Grouped around a single bi-directional condenser microphone Darlingside started their set with the powerful and moving 'God Of Loss'. One of my favourite songs on their 'Birds Say' album and live it is quite simply stunning. An ode to Chicago followed, sparse notes from banjo, acoustic guitar, violin and keys punctuate the solemn and beautiful 'White Horses', in keeping with the song’s themes of haunting nostalgia and bleak winter inertia. They were joined on stage by UK singer-songwriter and friend of of LCM Tom Hyatt on keys.

Turning to a track on their 2012 debut album 'Pilot Machines' the band played the sublime and heartfelt 'My Love'

After a short interlude to describe the unfortunate encounter Harris had with walking into a glass sliding door on tour in Bristol and the ensuing mayhem, the band moved seamlessly into their next song the very entertaining and clever 'Harrison Ford'. The title track from their 2016 EP 'Whippoorwill' followed, a song about childhood and the passage of time. The song is named after a cabin in upstate New York. Also from the 'Whippoorwill' EP was the next track the rocky, psychedelic and catchy 'Blow The House Down'.

What can only be described as a 'Cheese' interlude by Auyon followed. After only finding out on tour that Cheddar was not only a cheese but also a place in England. The band had encouraged him to learn more about the country he was touring and of course cheese, which he approached with gusto. Raiding all the information on the 'British Cheese' website and then describing the band members entertainingly in cheese metaphors and imparting cheese facts for Cheddar, Stilton, Lancashire and Shropshire Blue.

It was back to their 2010 debut EP 'EP1' for the next track the reflective and personal 'Catbird Seat' with it's excellent fiddle playing from Auyon, making up for insulting his fellow band members earlier. Next up was the 'Bird's Say' album's opening track with it's bowed cello and gentle mandolin playing 'The Ancestor'. It reminded me of a gentle version of the Keston Cobblers Club, who headlined the same venue recently. Another super track was 'Good For You' again with mandolin taking the high notes and amazing four-part harmonies floating over the appreciative Union Chapel audience. With it's wonderful lyrics and metaphors was the almost Beatlesque 'Clay & Cast Iron'. It so difficult to pick a favourite song from their last album and EP as the quality is very high. It's the kind of music you just need to put on your headphones, have a glass of red wine by your side and just close your eyes and drift away.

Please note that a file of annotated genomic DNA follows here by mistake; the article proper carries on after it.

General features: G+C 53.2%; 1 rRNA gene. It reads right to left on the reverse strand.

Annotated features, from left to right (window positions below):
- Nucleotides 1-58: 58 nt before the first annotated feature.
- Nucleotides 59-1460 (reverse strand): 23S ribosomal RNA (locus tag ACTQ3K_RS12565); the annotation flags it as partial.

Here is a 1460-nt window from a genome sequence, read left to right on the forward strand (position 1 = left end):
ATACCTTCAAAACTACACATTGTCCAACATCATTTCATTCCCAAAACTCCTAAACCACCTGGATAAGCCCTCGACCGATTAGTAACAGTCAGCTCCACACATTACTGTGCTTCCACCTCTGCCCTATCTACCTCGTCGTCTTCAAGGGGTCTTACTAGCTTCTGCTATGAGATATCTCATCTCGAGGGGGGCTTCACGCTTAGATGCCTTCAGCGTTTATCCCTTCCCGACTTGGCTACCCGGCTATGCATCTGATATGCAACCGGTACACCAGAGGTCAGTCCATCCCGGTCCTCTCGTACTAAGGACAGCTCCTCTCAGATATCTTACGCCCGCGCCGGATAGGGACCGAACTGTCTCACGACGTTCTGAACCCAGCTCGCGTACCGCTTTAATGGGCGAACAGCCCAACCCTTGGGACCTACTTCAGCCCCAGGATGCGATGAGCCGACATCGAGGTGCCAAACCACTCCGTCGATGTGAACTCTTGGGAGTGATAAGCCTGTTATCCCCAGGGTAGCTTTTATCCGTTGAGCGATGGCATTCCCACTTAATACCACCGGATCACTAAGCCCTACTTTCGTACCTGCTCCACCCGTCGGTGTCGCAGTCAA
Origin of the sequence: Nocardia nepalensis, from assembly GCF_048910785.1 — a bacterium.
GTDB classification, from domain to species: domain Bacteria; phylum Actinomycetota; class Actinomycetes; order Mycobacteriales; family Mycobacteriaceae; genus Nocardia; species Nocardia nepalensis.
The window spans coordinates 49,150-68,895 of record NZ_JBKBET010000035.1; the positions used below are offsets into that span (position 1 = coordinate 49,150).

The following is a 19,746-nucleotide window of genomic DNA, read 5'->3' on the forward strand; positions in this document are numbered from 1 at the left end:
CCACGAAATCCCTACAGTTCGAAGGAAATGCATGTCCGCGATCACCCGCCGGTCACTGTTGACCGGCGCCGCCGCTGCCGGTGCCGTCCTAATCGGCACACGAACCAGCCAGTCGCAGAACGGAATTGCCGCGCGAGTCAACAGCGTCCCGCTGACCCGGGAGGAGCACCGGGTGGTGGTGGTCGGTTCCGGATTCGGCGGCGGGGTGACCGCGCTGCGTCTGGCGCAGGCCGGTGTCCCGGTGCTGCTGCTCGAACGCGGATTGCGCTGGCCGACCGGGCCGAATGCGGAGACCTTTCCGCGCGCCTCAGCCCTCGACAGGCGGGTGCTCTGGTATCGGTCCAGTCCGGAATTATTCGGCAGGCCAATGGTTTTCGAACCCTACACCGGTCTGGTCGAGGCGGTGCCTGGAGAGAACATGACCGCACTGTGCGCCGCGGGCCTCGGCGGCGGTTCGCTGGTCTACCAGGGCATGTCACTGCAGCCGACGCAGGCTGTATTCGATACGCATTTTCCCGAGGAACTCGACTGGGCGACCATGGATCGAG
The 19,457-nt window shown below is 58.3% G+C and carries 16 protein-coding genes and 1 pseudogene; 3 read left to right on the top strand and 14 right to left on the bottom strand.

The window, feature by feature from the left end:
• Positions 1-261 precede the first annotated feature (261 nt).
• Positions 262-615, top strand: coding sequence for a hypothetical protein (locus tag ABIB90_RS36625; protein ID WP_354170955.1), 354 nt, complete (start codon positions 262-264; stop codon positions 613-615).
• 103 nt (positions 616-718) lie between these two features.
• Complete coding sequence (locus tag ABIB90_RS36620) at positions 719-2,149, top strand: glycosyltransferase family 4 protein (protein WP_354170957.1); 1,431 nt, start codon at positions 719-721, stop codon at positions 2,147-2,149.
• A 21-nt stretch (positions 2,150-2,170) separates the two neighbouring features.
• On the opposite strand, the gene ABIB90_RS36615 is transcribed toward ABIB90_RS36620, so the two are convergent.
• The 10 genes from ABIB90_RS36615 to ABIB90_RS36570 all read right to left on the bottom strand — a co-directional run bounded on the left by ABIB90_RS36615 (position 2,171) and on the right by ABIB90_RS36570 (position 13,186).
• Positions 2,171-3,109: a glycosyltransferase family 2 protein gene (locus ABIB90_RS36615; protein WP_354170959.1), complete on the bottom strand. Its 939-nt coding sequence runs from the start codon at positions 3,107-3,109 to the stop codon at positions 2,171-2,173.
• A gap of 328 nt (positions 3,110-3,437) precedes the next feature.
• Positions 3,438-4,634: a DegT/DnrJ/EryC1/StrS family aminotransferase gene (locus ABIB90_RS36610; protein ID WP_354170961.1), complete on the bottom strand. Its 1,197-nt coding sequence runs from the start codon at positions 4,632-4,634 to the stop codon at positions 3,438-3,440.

Very timely for the eve of the American holiday was another song from 'Whippoorwill' EP the 'Fourth Of July'. A very special Tom Petty cover 'Wild Flower' followed with Caitlin joining the band on stage. It held special memories as it was sung by Caitlin at Harris' wedding as Harris' bride was walking down the aisle. Harris said it was almost like being back at his wedding, as he was back in a church. But as one of his bandmate interrupted 'This time it was like the audience marring Harris'. To which someone in the audience shouted 'I Do'. 

With it's fuzzy guitar opening the wonderful 'Go Back' had shades of early Mumford and Sons. Brittle synthesizer-like sounds from Auyon’s mandolin seamlessly mesh with acoustic and 12- string Danelectro guitars for a great rock groove. 

They then made an important announcement. Darlingside are shortly to begin to record a new third album, to be released in the spring of 2018.

The final song from 'Bird's Say' in the set was the retro 'My Girl, My Guy' with shades of CSNY and the Beach Boys. As a fitting conclusion the encore was the powerful and anthemic 'Sweet and Low' written by the band 5 years ago and appearing on their debut album. They were once again joined by Caitlin and Tom.

The following double standing ovation I think said it all. I'm sure with the reception the band received that they will come back to tour the UK very soon. Watch out too for their new album in the spring, it's going to be very special.